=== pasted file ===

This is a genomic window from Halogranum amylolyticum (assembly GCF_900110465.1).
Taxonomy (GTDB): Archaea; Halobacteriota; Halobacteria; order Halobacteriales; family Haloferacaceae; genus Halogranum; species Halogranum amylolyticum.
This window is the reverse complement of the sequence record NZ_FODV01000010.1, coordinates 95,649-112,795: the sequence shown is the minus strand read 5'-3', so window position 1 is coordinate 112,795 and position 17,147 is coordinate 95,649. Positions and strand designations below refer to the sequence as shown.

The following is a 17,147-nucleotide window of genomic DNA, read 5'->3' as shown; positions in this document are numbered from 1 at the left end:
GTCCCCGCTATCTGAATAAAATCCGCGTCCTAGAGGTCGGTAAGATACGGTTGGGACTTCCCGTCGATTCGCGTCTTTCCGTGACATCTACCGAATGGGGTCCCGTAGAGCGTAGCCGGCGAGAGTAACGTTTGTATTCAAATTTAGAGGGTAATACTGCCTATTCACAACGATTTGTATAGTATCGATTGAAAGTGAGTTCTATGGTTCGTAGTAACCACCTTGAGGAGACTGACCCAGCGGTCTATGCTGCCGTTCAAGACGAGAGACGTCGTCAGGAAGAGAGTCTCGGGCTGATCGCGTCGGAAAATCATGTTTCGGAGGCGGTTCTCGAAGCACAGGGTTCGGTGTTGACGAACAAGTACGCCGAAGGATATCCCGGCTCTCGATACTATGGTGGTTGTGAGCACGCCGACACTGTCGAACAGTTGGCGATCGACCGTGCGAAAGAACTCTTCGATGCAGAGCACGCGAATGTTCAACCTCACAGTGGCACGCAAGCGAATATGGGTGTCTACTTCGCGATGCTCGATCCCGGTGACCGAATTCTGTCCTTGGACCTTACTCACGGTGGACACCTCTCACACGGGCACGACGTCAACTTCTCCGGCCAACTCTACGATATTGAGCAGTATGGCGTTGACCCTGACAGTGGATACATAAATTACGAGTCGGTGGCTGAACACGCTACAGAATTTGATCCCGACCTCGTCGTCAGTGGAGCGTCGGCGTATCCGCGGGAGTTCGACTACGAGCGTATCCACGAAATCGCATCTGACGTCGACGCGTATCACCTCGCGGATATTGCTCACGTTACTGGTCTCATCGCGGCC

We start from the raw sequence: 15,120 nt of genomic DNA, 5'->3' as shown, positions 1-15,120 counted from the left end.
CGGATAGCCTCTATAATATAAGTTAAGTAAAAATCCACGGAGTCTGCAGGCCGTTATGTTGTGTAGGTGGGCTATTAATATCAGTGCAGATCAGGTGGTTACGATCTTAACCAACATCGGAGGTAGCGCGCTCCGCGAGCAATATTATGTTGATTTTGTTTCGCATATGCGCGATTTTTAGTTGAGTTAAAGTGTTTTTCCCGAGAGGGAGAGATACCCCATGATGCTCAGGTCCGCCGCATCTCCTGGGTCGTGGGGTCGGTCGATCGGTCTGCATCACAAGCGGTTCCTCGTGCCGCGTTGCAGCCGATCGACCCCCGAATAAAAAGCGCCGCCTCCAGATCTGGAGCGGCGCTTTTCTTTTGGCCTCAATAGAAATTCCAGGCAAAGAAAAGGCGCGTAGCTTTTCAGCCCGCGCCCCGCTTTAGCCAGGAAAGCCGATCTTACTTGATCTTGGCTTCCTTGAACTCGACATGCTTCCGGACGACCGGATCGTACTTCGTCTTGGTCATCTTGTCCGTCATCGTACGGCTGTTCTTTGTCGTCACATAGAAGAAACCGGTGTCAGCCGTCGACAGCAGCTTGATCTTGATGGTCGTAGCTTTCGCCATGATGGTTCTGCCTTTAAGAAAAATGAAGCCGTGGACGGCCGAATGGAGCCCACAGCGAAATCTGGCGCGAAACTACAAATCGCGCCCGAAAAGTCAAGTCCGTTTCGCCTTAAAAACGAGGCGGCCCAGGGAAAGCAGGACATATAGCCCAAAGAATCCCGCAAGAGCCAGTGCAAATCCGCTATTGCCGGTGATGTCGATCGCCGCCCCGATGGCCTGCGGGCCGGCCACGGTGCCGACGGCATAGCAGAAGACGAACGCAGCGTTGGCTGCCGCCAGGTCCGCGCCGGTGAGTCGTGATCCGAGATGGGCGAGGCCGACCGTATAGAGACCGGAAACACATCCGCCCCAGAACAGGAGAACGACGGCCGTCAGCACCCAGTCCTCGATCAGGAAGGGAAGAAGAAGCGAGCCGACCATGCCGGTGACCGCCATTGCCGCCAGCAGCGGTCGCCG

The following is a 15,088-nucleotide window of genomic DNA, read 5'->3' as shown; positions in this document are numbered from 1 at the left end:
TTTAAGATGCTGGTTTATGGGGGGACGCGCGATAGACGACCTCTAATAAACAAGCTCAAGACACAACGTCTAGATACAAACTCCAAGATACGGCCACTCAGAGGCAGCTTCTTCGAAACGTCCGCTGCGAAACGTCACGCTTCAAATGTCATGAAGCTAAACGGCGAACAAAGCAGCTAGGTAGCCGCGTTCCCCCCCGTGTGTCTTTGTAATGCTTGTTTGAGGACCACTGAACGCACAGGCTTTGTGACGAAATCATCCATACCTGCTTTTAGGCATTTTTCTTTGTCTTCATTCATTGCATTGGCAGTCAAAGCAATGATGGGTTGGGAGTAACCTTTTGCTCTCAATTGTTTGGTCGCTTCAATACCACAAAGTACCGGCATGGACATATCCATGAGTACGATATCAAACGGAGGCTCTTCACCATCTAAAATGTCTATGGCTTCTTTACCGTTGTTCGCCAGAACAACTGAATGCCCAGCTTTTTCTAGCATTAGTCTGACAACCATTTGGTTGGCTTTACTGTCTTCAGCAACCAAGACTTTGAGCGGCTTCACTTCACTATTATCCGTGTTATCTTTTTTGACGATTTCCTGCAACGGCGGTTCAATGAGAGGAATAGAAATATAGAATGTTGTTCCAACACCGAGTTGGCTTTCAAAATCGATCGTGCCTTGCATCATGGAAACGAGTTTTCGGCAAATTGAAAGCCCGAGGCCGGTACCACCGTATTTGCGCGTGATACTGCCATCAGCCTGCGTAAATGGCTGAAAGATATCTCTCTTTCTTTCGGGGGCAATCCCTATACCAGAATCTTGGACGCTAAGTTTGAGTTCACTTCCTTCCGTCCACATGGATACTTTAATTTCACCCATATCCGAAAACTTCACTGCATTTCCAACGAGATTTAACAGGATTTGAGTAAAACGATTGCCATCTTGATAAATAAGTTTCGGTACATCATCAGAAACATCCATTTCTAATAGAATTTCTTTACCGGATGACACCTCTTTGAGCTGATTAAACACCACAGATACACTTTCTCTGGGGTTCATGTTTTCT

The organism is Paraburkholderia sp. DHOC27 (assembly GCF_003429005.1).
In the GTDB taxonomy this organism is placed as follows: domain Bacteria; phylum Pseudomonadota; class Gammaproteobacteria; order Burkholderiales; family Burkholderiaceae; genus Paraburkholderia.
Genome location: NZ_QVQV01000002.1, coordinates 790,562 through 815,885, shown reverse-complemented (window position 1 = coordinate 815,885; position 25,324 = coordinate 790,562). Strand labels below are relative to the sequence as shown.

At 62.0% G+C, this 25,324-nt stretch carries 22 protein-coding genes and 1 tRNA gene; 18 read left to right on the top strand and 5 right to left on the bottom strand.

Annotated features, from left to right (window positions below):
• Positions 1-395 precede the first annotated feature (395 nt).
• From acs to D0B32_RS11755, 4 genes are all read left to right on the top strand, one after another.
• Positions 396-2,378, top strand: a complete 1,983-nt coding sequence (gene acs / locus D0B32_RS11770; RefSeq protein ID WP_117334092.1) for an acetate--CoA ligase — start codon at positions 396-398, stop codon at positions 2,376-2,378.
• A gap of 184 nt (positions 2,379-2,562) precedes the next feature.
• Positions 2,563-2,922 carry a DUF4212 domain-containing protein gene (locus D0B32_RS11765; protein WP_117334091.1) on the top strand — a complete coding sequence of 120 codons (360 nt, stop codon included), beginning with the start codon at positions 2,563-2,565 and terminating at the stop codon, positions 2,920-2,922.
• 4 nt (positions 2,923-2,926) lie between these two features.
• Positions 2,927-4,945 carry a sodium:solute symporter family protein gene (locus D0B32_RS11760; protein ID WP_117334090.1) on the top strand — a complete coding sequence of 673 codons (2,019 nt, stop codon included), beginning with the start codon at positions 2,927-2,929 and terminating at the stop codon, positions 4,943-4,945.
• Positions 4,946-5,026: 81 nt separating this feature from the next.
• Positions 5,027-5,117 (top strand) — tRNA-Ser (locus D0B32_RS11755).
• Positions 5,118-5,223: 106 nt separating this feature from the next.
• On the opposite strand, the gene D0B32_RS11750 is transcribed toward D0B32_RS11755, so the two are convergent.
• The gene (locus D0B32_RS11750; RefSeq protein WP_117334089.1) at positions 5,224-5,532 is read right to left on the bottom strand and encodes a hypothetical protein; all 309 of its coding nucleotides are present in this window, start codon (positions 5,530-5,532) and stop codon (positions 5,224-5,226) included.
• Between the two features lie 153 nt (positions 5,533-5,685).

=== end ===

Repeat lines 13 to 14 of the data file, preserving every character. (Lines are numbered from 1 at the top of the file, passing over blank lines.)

At 62.0% G+C, this 25,324-nt stretch carries 22 protein-coding genes and 1 tRNA gene; 18 read left to right on the top strand and 5 right to left on the bottom strand.

Annotated features, from left to right (window positions below):